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pleasure as that end is or is not attained. But the case is perfectly different with the poet.” If this be not a crude, false, and narrow doctrine, I should like to know what is.
The writer, who undertakes the defence of poetry against the aspersions of the literal and coarse-minded, has a difficult task to perform, because in its very nature it is so subtle and intangible, that however mighty its influence, it is impossible to indicate the precise character and extent of its effects. They therefore who have to place it in opposition to grosser and more palpable objects, can only trust for the effect of their arguments to men of kindred minds, who are able to understand that there are more things in heaven and earth, than are dreamt of in the philosophy of cold and unimaginative reasoners.
Though this article is already so full of quotations, I make room with particular pleasure for a grateful tribute to poetry from the pen of Coleridge.
“ I expect neither profit, nor general fame by my writings ; and I consider myself as having been amply repaid without either. Poetry has been to me its own 'exceeding great reward.' It has soothed my afflic. tions ; it has multiplied and refined my enjoyments ; it has endeared solitude; and it has given me the habit of wishing to discover the good and the beautiful in all that meets and surrounds me."
Sir James Mackintosh once remarked, that in most vexations he successfully applied to poetry for consolation. Amidst all his active struggles in public life, Mr. Fox was always sighing for an opportunity to turn to the perusal of his favorite poets; and even in his latest years he was perpetually talking to his friends of his intention to write a treatise on " the three arts of Poetry, History, and Oratory.” Burke in a letter to Professor Richard. son, the author of the Essays on Shakespeare's dramatic characters, observes, that “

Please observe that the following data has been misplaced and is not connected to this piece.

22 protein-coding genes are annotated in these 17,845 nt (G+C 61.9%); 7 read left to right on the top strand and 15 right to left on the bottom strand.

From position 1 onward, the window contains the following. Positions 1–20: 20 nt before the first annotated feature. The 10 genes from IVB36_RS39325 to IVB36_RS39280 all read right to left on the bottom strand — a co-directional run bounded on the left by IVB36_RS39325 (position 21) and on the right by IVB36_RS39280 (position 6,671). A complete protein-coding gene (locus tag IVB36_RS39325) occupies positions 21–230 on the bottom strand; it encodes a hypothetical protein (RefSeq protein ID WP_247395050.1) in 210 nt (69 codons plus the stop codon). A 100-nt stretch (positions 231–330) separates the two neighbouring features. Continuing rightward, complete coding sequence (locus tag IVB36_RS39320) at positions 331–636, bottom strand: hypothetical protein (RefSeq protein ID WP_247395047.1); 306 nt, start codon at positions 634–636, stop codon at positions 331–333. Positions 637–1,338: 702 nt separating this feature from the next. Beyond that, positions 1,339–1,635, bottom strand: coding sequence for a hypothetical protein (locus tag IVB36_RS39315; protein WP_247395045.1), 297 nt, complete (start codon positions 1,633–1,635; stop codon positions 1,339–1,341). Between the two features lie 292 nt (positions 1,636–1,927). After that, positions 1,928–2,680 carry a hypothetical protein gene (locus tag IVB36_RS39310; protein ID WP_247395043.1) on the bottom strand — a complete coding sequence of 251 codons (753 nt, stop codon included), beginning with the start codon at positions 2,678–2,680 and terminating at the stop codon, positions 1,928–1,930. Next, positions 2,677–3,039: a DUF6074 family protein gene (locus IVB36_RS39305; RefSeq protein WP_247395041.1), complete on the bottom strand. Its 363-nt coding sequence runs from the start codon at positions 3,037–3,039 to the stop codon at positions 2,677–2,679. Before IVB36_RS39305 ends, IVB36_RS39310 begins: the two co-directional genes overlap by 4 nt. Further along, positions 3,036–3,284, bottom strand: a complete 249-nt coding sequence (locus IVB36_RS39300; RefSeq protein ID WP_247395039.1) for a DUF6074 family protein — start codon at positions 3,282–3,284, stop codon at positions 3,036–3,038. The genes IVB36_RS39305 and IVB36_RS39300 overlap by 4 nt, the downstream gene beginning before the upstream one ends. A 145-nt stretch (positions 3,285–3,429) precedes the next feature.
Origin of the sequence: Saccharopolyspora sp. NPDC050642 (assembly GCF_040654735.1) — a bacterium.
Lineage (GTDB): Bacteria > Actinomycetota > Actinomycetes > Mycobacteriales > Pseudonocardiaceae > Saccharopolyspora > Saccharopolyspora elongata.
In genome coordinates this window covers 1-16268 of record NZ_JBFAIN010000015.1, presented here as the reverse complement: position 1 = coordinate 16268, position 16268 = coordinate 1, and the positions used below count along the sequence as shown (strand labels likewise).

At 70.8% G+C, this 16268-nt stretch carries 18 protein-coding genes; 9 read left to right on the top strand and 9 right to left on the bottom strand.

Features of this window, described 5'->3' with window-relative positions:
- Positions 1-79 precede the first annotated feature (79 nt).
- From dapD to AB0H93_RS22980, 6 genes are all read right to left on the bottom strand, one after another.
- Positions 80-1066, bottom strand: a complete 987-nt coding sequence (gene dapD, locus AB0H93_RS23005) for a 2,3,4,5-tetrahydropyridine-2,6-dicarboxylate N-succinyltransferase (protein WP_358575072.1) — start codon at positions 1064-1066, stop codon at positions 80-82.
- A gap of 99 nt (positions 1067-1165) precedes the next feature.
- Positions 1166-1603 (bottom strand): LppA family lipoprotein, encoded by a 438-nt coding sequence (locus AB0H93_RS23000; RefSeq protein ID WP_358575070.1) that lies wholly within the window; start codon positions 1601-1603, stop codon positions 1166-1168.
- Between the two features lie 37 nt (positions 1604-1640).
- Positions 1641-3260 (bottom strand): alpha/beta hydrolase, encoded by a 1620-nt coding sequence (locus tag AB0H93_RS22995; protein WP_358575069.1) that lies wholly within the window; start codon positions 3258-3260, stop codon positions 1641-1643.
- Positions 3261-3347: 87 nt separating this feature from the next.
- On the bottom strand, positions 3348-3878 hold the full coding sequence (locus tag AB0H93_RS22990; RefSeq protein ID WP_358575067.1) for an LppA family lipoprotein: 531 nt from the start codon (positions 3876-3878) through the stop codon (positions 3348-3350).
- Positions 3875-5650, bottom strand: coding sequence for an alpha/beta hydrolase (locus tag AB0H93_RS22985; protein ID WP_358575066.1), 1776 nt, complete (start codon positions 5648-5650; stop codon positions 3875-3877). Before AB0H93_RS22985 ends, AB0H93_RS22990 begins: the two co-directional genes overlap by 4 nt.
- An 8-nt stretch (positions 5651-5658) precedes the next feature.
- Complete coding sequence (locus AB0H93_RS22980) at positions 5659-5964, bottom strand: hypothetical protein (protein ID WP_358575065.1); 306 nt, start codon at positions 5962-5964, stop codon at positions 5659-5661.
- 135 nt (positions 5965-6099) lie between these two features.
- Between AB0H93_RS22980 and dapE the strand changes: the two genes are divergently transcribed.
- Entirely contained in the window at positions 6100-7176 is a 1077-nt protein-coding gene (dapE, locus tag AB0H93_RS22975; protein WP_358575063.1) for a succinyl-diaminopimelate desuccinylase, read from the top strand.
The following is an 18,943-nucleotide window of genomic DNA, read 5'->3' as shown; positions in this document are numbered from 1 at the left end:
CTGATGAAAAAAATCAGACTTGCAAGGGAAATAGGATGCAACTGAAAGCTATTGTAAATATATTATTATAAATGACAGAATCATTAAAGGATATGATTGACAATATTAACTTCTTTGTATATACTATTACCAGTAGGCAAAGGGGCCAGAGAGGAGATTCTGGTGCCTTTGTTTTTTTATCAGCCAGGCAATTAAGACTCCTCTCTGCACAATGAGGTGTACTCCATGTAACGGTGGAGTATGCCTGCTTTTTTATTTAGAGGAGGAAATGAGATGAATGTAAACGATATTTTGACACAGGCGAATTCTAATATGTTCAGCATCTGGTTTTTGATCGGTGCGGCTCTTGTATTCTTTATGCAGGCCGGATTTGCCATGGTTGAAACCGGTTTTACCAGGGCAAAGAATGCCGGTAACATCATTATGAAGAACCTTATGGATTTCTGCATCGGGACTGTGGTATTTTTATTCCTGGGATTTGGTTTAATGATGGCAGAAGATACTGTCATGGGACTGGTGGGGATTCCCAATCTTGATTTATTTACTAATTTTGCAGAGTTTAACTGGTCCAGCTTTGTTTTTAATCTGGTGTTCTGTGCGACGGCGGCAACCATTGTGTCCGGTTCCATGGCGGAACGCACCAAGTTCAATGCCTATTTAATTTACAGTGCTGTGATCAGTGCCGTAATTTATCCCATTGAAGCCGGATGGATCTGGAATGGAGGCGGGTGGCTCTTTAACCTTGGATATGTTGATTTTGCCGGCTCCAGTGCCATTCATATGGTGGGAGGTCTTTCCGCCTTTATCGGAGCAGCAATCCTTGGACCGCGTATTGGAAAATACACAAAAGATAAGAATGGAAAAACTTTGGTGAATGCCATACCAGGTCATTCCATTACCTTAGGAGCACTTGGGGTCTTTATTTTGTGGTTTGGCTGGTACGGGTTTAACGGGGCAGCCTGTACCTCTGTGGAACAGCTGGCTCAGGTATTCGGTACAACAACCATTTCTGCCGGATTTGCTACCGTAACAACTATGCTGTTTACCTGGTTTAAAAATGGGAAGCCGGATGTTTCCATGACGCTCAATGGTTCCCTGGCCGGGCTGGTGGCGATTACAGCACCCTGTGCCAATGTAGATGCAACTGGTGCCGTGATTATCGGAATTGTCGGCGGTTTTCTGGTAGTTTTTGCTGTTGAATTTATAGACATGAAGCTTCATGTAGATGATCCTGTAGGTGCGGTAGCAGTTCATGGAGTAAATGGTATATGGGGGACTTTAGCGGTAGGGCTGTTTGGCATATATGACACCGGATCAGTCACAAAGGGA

poetry is the study of human nature ; and as this is the first object of philosophy, poetry will always rank first among human compositions.” If poetry were to be struck out of the literature of a nation, how bare it would leave it!
When we reckon up the literary honours of a country, how large and conspicuous a share is divided amongst the poets! Let us turn either to the ancients or to the moderns, and the truth of this remark will be sufficiently obvious.
When o'er this glimmering land of dreams
Life's morning meteors brightly play,
With hues celestial light the way,
How like Enchantment's fair array !
Alas ! full soon those glories fade,
Like rays that orient skies adorn,
O’er all their azure depths are borne,
A darkened path-a heart forlorn!
Ah, yes ! though brightly Fancy glows,
And fair the light by young Hope shed,
When o'er the past, by Memory led,
And see the faces of the dead !
THE THREE SONS*.
Close on the green marge of a lonely river
* Suggested by a German story.
But life is fraught with change;—the stillest pool
At such an hour How strangely dissonant or unusual sounds Flutter the dreaming soul! The silence deep Was broken, as when frighted birds arise From some still forest bower. A steed's quick tramp Rang through the rural solitude around, And MAGDALINE, up-starting with surprise, Her pale hands folded on her heaving breast, Peered through the verdant vista, lone and dim That fronts her Cottage-home ; when swift as thought,
Her strained eyes met the well-remembered form
“ Kind Heaven,” she cried,